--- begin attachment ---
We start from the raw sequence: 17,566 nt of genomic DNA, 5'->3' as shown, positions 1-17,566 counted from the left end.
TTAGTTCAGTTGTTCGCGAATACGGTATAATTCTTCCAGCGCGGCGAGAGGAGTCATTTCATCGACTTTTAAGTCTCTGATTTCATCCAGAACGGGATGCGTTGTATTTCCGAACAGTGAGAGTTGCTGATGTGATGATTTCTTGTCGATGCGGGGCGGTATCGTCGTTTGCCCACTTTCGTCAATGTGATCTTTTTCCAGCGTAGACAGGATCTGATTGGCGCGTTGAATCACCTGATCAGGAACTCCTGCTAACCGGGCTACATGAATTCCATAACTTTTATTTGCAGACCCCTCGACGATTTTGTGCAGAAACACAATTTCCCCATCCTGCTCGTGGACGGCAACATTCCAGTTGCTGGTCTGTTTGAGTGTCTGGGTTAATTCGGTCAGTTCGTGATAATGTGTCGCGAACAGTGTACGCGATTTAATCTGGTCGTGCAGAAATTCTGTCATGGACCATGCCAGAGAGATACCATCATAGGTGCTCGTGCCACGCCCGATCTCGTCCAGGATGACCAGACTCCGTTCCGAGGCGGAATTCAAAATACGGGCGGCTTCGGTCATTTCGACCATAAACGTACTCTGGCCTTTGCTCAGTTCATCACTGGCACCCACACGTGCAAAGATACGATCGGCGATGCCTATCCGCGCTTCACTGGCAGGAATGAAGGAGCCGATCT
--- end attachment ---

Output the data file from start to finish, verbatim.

We start from the raw sequence: 17,566 nt of genomic DNA, 5'->3' as shown, positions 1-17,566 counted from the left end.
TTAGTTCAGTTGTTCGCGAATACGGTATAATTCTTCCAGCGCGGCGAGAGGAGTCATTTCATCGACTTTTAAGTCTCTGATTTCATCCAGAACGGGATGCGTTGTATTTCCGAACAGTGAGAGTTGCTGATGTGATGATTTCTTGTCGATGCGGGGCGGTATCGTCGTTTGCCCACTTTCGTCAATGTGATCTTTTTCCAGCGTAGACAGGATCTGATTGGCGCGTTGAATCACCTGATCAGGAACTCCTGCTAACCGGGCTACATGAATTCCATAACTTTTATTTGCAGACCCCTCGACGATTTTGTGCAGAAACACAATTTCCCCATCCTGCTCGTGGACGGCAACATTCCAGTTGCTGGTCTGTTTGAGTGTCTGGGTTAATTCGGTCAGTTCGTGATAATGTGTCGCGAACAGTGTACGCGATTTAATCTGGTCGTGCAGAAATTCTGTCATGGACCATGCCAGAGAGATACCATCATAGGTGCTCGTGCCACGCCCGATCTCGTCCAGGATGACCAGACTCCGTTCCGAGGCGGAATTCAAAATACGGGCGGCTTCGGTCATTTCGACCATAAACGTACTCTGGCCTTTGCTCAGTTCATCACTGGCACCCACACGTGCAAAGATACGATCGGCGATGCCTATCCGCGCTTCACTGGCAGGAATGAAGGAGCCGATCT